Farming Without Rain

Growers who feel the impacts of drought and virus look for ways to adapt

Fall in New Mexico is inseparable from the smell of roasting chile wafting from parking lots and farmers markets. It's a ritual Chencho Ochoa has proudly taken part in for decades as a traditional chile farmer in Chimayo.

But this year, he worries, he might not have the usual abundance to offer. Standing behind the Chencho's Famous Chimayo Chile booth at the Santa Fe Farmers Market, he tells SFR the absence of summer monsoons has taken a toll.

At the end of August, water Ochoa depends on was cut off abruptly almost two months before the end of the fall growing season, leaving his chile harvest half-ripened in the field. He says the brief rain that accompanied the sudden cold spell last week saved his crop, though he will need another rainfall to make it to the end of October.

The US Department of Agriculture earlier this month reported 29.3% of the state is experiencing extreme drought conditions. It's been only two years since the last severe drought, and according to the EPA, climate change will likely cause hotter, drier summers in the future.

Low snowpack, drought, extreme heat, fire and COVID-19 compounded the challenges facing farmers this season and spurred growers to think about how these traditional agricultural communities can adapt to future change.

In the hills above Chimayo, the Santa Cruz Lake reservoir holds the water that supplies over 100 acequias in the valley below.

In early spring of a typical year, runoff from mountain snowpack fills the reservoir to the brim and flows into the acequias and river below the dam. By July, the runoff slows and the Santa Cruz Irrigation District commissioners reduce flows and slowly ration water until the end of October. During these months, summer monsoons add to the reservoir and keep farmers' fields lush.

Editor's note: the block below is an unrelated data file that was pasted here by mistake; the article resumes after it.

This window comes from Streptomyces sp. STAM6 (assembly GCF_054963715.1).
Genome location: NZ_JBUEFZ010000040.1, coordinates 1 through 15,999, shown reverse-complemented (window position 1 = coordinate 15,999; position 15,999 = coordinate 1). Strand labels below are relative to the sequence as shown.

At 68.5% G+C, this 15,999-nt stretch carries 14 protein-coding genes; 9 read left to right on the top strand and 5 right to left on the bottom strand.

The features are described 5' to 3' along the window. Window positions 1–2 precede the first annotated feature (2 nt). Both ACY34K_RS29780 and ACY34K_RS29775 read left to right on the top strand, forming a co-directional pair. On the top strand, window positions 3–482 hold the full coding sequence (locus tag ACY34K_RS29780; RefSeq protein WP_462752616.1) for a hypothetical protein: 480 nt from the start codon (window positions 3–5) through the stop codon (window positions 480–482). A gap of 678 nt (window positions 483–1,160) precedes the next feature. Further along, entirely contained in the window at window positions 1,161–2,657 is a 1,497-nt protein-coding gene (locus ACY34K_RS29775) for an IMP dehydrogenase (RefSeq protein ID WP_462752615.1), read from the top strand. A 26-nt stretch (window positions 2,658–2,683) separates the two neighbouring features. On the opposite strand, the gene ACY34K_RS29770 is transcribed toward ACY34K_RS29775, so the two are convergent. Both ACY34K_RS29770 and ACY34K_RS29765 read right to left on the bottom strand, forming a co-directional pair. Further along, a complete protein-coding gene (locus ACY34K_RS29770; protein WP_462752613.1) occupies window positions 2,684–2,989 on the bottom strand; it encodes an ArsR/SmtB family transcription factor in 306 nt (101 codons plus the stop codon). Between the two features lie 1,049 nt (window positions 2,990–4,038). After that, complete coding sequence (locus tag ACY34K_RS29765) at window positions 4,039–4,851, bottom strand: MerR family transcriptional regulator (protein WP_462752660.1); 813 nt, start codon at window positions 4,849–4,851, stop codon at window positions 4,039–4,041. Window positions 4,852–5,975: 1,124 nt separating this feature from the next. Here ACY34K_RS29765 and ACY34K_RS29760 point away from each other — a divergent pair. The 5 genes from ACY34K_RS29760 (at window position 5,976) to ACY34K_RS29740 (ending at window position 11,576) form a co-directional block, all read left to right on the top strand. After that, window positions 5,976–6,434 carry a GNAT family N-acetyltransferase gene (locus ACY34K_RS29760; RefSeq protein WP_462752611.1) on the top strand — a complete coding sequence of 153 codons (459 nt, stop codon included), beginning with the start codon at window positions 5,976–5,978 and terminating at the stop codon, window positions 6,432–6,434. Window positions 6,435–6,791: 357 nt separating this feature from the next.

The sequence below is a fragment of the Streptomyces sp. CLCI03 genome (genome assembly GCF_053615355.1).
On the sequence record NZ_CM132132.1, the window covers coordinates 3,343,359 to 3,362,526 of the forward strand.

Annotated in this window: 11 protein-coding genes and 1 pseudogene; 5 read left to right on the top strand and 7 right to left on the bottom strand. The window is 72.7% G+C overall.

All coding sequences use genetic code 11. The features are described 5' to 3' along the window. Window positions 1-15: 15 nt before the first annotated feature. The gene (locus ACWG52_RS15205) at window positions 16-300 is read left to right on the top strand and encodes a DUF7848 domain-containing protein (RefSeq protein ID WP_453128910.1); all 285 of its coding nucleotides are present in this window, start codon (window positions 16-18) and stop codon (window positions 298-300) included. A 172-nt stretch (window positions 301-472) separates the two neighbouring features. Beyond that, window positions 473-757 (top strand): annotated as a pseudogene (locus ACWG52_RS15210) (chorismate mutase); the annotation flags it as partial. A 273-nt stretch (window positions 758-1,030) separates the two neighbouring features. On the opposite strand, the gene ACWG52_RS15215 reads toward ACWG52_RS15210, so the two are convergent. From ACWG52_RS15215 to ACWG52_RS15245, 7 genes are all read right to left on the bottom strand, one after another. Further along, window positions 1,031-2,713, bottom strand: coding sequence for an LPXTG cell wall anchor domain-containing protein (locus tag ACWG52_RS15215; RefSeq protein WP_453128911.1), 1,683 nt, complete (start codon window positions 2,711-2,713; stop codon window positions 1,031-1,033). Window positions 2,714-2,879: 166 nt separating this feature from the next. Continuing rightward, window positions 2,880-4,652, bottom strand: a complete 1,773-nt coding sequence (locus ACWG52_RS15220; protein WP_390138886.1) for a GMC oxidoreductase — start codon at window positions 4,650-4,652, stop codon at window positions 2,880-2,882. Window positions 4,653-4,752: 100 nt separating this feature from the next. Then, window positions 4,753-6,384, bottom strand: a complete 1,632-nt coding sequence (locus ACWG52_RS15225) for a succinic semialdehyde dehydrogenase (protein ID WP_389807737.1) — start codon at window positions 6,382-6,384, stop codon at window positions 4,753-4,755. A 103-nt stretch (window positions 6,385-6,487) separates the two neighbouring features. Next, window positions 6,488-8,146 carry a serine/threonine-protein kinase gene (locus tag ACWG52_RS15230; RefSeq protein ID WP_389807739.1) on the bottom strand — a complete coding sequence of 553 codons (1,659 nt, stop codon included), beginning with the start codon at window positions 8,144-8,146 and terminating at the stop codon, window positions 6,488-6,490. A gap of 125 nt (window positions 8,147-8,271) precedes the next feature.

But this year was different.

This summer, the lack of snowpack meant water flows into the reservoir ended early, says Ron Gallegos, the commission chairman.

On a number of particularly hot days with more evaporation than expected the water didn't make it to final acequia parciantes in La Mesilla, so dam tenders released more water than usual, contributing to its early decline.

When the summer monsoons didn't come, there was no water to replenish what had already been used. Then, choppers came with buckets and pulled water from the reservoir to help put out the Medio Fire in the Santa Fe National Forest just south of Santa Cruz Lake.

By mid-August reservoir levels were too low to sustain the pressure needed to release water from the dam and farmers were told the water would be shut off early.

Gallegos says the district gave ample notice to mayordomos—the elected leaders of the individual acequias—and rationed water from three days to two before shutting it off. Yet many parciantes in the district tell SFR the shutoff came unexpectedly.

Don Bustos of Santa Cruz Farms tells SFR he wasn't notified until two weeks beforehand, throwing his operation into chaos. Yet, he does not blame the managers for the confusion. Instead, he blames COVID-19.

In past summers, he says, monthly commission meetings were packed by farmers whose input influenced decisions about water rations, and who kept themselves and their neighbors well informed.

"This year because of the coronavirus, there was no community input,says Bustos.

Gallegos agrees COVID-19 created a communication problem, noting the district held public meetings on Zoom that were poorly attended.

Bustos says this experience and the knowledge that climate change will likely exacerbate drought patterns in future years calls for growers to formalize their participation into a kind of regional growers advisory council to help navigate periods of scarcity and ensuing conflicts.

Gallegos is also trying to surmount existing challenges and prepare for a drier future.

In 2017, the US Bureau of Land Management spent $1.8 million to remove built-up silt displacing almost a third of the reservoir's capacity. The effort was only marginally successful.

Gallegos says the district has repeatedly applied for state and federal agencies to pay for another project to increase capacity by increasing the height of the dam. He says the project is "shovel ready," but funding has not materialized.

A third project, though, holds promise. The district was awarded $60,000 in capital outlay funds by the New Mexico Legislature in January 2020 to upgrade the dam's electrical systems. Gallegos says many components have not been updated since the 1920s when the dam was built.

"We've been trying to modernize for several years, and this year, we're finally going to bring the dam into the 21st century," says Gallegos. "We hope it will make it much easier to provide farmers with enough water to last for a good season in the future."

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